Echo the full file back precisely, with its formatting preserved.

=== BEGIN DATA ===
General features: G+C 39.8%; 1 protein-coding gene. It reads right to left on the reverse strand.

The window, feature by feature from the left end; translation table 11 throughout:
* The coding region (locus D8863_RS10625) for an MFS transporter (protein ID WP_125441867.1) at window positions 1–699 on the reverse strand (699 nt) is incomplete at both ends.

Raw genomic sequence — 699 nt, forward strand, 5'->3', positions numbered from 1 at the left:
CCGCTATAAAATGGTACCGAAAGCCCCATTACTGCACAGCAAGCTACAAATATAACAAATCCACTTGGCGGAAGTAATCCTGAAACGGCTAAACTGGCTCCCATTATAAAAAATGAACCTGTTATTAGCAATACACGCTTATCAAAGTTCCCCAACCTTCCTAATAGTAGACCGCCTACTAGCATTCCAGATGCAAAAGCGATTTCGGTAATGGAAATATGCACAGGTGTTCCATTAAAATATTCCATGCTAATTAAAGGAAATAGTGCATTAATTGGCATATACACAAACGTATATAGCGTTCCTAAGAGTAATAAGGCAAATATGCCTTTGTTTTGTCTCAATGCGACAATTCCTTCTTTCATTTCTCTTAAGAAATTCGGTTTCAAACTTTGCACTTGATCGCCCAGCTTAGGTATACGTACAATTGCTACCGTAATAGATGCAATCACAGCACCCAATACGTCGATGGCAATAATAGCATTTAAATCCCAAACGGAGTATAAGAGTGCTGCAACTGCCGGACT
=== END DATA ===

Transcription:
General features: G+C 39.8%; 1 protein-coding gene. It reads right to left on the reverse strand.

The window, feature by feature from the left end; translation table 11 throughout:
* The coding region (locus D8863_RS10625) for an MFS transporter (protein ID WP_125441867.1) at window positions 1–699 on the reverse strand (699 nt) is incomplete at both ends.

Raw genomic sequence — 699 nt, forward strand, 5'->3', positions numbered from 1 at the left:
CCGCTATAAAATGGTACCGAAAGCCCCATTACTGCACAGCAAGCTACAAATATAACAAATCCACTTGGCGGAAGTAATCCTGAAACGGCTAAACTGGCTCCCATTATAAAAAATGAACCTGTTATTAGCAATACACGCTTATCAAAGTTCCCCAACCTTCCTAATAGTAGACCGCCTACTAGCATTCCAGATGCAAAAGCGATTTCGGTAATGGAAATATGCACAGGTGTTCCATTAAAATATTCCATGCTAATTAAAGGAAATAGTGCATTAATTGGCATATACACAAACGTATATAGCGTTCCTAAGAGTAATAAGGCAAATATGCCTTTGTTTTGTCTCAATGCGACAATTCCTTCTTTCATTTCTCTTAAGAAATTCGGTTTCAAACTTTGCACTTGATCGCCCAGCTTAGGTATACGTACAATTGCTACCGTAATAGATGCAATCACAGCACCCAATACGTCGATGGCAATAATAGCATTTAAATCCCAAACGGAGTATAAGAGTGCTGCAACTGCCGGACT